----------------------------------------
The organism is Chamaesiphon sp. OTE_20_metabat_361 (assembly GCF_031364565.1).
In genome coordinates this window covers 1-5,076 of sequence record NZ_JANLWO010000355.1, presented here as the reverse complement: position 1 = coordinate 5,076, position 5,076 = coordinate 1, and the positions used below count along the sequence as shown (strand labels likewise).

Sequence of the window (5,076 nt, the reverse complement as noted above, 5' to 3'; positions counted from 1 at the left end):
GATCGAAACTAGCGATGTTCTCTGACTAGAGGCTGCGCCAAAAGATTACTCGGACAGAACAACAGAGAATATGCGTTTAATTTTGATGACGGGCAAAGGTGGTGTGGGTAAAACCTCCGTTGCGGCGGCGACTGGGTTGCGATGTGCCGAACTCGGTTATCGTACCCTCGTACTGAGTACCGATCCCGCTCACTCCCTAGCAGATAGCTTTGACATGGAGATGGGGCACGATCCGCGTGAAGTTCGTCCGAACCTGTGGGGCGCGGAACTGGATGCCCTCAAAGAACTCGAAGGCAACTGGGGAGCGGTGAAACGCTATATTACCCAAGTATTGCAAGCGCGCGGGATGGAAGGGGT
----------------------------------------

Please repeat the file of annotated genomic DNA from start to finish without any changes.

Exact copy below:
The organism is Chamaesiphon sp. OTE_20_metabat_361 (assembly GCF_031364565.1).
In genome coordinates this window covers 1-5,076 of sequence record NZ_JANLWO010000355.1, presented here as the reverse complement: position 1 = coordinate 5,076, position 5,076 = coordinate 1, and the positions used below count along the sequence as shown (strand labels likewise).

Sequence of the window (5,076 nt, the reverse complement as noted above, 5' to 3'; positions counted from 1 at the left end):
GATCGAAACTAGCGATGTTCTCTGACTAGAGGCTGCGCCAAAAGATTACTCGGACAGAACAACAGAGAATATGCGTTTAATTTTGATGACGGGCAAAGGTGGTGTGGGTAAAACCTCCGTTGCGGCGGCGACTGGGTTGCGATGTGCCGAACTCGGTTATCGTACCCTCGTACTGAGTACCGATCCCGCTCACTCCCTAGCAGATAGCTTTGACATGGAGATGGGGCACGATCCGCGTGAAGTTCGTCCGAACCTGTGGGGCGCGGAACTGGATGCCCTCAAAGAACTCGAAGGCAACTGGGGAGCGGTGAAACGCTATATTACCCAAGTATTGCAAGCGCGCGGGATGGAAGGGGT